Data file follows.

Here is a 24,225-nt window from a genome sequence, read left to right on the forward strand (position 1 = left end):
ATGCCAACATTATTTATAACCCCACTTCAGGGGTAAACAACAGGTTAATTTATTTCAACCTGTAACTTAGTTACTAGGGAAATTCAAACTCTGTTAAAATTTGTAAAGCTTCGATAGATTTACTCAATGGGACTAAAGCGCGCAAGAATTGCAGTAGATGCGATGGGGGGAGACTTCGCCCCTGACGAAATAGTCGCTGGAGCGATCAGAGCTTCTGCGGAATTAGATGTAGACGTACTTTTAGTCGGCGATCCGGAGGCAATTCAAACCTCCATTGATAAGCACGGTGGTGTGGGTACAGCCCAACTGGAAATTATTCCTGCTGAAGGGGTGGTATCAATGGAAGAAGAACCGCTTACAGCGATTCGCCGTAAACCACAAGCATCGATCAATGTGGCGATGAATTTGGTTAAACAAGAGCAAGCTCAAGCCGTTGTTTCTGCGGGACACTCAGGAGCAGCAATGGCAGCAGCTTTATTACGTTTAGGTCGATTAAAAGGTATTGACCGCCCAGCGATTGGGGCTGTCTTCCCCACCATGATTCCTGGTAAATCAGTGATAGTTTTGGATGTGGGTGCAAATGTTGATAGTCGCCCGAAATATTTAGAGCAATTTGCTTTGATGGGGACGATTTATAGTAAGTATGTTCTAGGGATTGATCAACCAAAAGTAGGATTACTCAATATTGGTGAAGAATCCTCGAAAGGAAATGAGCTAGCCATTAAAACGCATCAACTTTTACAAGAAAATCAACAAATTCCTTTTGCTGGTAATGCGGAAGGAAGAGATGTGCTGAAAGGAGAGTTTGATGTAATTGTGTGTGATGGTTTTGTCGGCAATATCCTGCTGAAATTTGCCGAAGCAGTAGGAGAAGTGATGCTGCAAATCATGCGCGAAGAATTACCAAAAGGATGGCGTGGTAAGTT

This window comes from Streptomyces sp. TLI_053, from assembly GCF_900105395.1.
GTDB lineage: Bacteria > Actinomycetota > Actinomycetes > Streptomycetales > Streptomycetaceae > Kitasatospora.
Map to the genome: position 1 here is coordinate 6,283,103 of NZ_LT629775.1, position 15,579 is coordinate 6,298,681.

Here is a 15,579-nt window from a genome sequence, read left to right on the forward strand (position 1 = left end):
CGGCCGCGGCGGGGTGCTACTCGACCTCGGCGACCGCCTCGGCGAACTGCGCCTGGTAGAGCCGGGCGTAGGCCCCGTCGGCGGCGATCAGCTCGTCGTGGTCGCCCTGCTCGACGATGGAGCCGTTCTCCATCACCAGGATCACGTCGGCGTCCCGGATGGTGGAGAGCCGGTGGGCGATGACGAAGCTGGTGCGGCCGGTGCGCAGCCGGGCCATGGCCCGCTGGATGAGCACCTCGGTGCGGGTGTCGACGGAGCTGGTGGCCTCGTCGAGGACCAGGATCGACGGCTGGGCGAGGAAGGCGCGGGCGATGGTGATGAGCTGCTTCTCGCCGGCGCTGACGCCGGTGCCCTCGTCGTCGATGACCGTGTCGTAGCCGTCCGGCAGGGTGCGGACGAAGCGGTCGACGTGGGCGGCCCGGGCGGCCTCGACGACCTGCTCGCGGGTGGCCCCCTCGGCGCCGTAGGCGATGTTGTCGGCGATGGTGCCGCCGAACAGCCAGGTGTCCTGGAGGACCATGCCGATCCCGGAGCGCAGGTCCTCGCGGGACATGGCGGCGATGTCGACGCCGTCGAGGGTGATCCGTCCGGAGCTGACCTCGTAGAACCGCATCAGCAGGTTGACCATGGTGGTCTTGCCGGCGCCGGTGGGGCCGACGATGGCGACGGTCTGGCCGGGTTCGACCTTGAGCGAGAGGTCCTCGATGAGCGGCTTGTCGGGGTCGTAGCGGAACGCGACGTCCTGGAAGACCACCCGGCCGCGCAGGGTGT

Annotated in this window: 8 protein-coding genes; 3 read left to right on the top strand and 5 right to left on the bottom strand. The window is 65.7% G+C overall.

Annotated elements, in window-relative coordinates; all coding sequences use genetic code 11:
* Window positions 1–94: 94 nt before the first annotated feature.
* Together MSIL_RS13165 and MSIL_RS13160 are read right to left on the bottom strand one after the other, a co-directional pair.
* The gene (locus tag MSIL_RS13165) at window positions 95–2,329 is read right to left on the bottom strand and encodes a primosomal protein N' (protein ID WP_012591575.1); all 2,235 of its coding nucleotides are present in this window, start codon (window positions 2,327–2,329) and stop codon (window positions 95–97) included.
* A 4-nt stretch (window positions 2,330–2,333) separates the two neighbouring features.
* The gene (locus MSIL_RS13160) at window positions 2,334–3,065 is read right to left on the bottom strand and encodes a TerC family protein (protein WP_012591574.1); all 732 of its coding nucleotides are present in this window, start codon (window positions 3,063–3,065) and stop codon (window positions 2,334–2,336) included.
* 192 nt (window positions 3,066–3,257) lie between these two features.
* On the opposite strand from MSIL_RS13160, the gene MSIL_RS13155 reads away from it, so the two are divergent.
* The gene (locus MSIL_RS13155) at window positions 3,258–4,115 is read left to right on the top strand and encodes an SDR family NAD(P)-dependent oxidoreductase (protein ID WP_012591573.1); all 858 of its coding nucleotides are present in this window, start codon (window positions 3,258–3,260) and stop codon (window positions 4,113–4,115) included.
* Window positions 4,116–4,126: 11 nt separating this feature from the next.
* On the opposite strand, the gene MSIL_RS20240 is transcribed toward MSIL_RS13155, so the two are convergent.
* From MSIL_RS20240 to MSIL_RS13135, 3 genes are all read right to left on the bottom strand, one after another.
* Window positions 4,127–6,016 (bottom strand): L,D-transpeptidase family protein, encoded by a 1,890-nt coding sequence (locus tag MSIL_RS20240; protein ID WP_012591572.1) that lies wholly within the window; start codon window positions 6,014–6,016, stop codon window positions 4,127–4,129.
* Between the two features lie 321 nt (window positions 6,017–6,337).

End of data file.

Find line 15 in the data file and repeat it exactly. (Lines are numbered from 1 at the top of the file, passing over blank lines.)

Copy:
* 192 nt (window positions 3,066–3,257) lie between these two features.